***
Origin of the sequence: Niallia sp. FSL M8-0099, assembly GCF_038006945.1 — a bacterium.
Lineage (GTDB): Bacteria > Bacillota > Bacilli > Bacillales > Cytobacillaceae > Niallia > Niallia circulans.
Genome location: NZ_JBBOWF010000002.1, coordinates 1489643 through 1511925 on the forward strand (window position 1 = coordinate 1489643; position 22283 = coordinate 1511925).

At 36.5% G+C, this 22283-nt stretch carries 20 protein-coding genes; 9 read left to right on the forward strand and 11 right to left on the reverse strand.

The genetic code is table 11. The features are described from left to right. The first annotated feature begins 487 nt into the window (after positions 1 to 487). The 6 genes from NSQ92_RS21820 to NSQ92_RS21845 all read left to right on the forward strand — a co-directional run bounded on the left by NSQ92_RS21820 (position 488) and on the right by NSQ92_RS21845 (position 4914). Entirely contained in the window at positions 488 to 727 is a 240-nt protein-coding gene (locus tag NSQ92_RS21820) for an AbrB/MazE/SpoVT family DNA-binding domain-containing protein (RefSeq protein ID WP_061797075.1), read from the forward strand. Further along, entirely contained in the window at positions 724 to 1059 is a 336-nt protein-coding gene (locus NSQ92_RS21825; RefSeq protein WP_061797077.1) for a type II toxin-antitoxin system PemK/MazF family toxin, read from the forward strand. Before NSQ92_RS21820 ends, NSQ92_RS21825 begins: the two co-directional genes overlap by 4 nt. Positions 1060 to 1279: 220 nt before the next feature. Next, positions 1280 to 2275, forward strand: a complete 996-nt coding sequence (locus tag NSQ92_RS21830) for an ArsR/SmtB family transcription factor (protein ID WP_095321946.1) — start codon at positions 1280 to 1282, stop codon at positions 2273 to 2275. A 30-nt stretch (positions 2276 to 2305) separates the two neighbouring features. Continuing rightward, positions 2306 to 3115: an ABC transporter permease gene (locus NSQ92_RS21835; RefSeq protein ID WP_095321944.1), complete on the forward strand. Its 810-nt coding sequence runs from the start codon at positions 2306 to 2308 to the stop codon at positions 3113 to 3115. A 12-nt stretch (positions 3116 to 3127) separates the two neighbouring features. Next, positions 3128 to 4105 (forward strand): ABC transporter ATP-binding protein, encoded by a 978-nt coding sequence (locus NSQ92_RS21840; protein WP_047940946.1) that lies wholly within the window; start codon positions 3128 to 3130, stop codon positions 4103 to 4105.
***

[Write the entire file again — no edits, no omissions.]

Origin of the sequence: Niallia sp. FSL M8-0099, assembly GCF_038006945.1 — a bacterium.
Lineage (GTDB): Bacteria > Bacillota > Bacilli > Bacillales > Cytobacillaceae > Niallia > Niallia circulans.
Genome location: NZ_JBBOWF010000002.1, coordinates 1489643 through 1511925 on the forward strand (window position 1 = coordinate 1489643; position 22283 = coordinate 1511925).

At 36.5% G+C, this 22283-nt stretch carries 20 protein-coding genes; 9 read left to right on the forward strand and 11 right to left on the reverse strand.

The genetic code is table 11. The features are described from left to right. The first annotated feature begins 487 nt into the window (after positions 1 to 487). The 6 genes from NSQ92_RS21820 to NSQ92_RS21845 all read left to right on the forward strand — a co-directional run bounded on the left by NSQ92_RS21820 (position 488) and on the right by NSQ92_RS21845 (position 4914). Entirely contained in the window at positions 488 to 727 is a 240-nt protein-coding gene (locus tag NSQ92_RS21820) for an AbrB/MazE/SpoVT family DNA-binding domain-containing protein (RefSeq protein ID WP_061797075.1), read from the forward strand. Further along, entirely contained in the window at positions 724 to 1059 is a 336-nt protein-coding gene (locus NSQ92_RS21825; RefSeq protein WP_061797077.1) for a type II toxin-antitoxin system PemK/MazF family toxin, read from the forward strand. Before NSQ92_RS21820 ends, NSQ92_RS21825 begins: the two co-directional genes overlap by 4 nt. Positions 1060 to 1279: 220 nt before the next feature. Next, positions 1280 to 2275, forward strand: a complete 996-nt coding sequence (locus tag NSQ92_RS21830) for an ArsR/SmtB family transcription factor (protein ID WP_095321946.1) — start codon at positions 1280 to 1282, stop codon at positions 2273 to 2275. A 30-nt stretch (positions 2276 to 2305) separates the two neighbouring features. Continuing rightward, positions 2306 to 3115: an ABC transporter permease gene (locus NSQ92_RS21835; RefSeq protein ID WP_095321944.1), complete on the forward strand. Its 810-nt coding sequence runs from the start codon at positions 2306 to 2308 to the stop codon at positions 3113 to 3115. A 12-nt stretch (positions 3116 to 3127) separates the two neighbouring features. Next, positions 3128 to 4105 (forward strand): ABC transporter ATP-binding protein, encoded by a 978-nt coding sequence (locus NSQ92_RS21840; protein WP_047940946.1) that lies wholly within the window; start codon positions 3128 to 3130, stop codon positions 4103 to 4105.